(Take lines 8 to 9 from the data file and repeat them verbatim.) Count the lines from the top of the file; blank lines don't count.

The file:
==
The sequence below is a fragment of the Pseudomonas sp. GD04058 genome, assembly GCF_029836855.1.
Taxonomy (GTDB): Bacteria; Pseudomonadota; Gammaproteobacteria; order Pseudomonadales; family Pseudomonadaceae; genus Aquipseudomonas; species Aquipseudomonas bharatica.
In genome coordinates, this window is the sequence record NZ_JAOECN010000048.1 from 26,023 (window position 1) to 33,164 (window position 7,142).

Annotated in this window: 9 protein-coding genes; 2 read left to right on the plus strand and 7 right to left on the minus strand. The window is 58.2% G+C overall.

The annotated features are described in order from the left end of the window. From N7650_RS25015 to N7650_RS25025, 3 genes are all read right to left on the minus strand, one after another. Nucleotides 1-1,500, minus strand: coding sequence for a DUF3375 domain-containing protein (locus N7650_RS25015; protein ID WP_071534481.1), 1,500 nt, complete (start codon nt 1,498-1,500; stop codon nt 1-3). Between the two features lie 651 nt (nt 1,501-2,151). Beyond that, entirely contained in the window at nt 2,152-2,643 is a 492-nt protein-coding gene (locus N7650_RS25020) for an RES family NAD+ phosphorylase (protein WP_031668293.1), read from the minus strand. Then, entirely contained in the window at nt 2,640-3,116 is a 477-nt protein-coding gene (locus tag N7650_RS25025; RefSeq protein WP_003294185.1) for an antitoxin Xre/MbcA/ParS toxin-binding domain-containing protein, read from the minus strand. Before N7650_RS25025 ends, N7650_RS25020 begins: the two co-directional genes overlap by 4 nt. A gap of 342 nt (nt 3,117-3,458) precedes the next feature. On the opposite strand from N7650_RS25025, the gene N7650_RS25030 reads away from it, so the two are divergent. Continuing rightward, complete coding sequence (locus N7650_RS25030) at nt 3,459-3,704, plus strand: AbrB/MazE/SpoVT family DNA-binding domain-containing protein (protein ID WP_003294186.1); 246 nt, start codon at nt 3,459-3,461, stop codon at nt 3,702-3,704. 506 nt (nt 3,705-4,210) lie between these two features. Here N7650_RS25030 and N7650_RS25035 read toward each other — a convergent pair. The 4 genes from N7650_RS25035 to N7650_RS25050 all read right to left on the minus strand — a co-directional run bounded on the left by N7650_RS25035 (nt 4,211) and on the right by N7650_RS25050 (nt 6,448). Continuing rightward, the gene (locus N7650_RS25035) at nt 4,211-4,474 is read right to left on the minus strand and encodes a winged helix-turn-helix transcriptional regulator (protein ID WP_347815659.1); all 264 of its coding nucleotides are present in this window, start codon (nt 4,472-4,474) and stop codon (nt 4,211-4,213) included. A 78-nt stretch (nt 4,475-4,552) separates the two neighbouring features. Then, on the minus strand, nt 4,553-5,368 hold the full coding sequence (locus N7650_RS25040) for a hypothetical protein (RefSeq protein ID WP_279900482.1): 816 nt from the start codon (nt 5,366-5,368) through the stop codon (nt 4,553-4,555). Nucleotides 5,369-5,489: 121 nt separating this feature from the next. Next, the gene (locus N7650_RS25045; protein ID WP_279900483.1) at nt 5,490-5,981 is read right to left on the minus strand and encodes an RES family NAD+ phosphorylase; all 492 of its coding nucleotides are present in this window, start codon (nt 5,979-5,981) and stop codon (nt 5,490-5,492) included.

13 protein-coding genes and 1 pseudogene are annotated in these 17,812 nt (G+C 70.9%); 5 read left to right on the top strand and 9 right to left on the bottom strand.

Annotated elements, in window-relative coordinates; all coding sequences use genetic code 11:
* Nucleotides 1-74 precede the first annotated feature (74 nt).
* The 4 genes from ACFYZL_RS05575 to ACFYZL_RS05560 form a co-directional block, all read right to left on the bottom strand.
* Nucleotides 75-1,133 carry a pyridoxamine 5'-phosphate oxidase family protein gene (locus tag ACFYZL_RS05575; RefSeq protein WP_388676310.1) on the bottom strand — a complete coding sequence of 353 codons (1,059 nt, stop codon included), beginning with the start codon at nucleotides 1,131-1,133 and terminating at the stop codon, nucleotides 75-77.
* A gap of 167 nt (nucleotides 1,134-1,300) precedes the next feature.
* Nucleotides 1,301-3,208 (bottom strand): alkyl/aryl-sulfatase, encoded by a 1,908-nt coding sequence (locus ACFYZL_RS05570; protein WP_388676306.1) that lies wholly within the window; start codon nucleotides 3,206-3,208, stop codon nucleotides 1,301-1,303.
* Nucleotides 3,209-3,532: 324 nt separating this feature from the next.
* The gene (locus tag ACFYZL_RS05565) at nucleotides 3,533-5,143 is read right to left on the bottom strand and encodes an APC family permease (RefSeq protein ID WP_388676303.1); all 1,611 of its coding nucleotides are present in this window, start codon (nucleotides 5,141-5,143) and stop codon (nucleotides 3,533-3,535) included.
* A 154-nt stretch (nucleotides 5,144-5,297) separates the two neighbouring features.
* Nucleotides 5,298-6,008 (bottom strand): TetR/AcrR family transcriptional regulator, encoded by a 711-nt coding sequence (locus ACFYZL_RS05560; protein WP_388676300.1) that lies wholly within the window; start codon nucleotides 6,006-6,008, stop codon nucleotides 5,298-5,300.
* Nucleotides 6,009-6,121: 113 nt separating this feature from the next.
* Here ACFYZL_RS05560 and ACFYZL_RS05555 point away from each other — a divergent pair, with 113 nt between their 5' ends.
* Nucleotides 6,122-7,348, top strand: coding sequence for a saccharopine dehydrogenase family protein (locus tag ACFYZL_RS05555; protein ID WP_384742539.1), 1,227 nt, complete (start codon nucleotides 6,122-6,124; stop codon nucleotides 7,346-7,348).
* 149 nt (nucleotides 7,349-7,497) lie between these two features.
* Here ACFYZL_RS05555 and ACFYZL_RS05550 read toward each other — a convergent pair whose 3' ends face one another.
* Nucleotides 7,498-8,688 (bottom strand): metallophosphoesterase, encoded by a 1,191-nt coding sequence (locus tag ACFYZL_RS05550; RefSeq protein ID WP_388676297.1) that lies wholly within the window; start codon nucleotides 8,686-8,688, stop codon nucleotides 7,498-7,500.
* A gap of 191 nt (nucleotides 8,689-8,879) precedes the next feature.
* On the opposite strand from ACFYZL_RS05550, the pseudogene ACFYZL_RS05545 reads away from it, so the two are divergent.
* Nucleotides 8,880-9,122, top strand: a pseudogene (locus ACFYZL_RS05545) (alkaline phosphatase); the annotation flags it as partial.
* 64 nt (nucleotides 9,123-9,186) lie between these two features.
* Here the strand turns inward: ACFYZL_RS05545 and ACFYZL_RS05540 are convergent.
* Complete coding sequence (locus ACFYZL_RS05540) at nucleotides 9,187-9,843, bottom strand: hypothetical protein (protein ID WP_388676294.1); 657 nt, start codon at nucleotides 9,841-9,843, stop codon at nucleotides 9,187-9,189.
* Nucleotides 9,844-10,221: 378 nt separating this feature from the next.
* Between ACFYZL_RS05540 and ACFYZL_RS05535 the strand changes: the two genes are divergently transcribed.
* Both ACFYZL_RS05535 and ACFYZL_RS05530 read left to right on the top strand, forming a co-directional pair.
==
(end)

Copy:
* Nucleotides 1-74 precede the first annotated feature (74 nt).
* The 4 genes from ACFYZL_RS05575 to ACFYZL_RS05560 form a co-directional block, all read right to left on the bottom strand.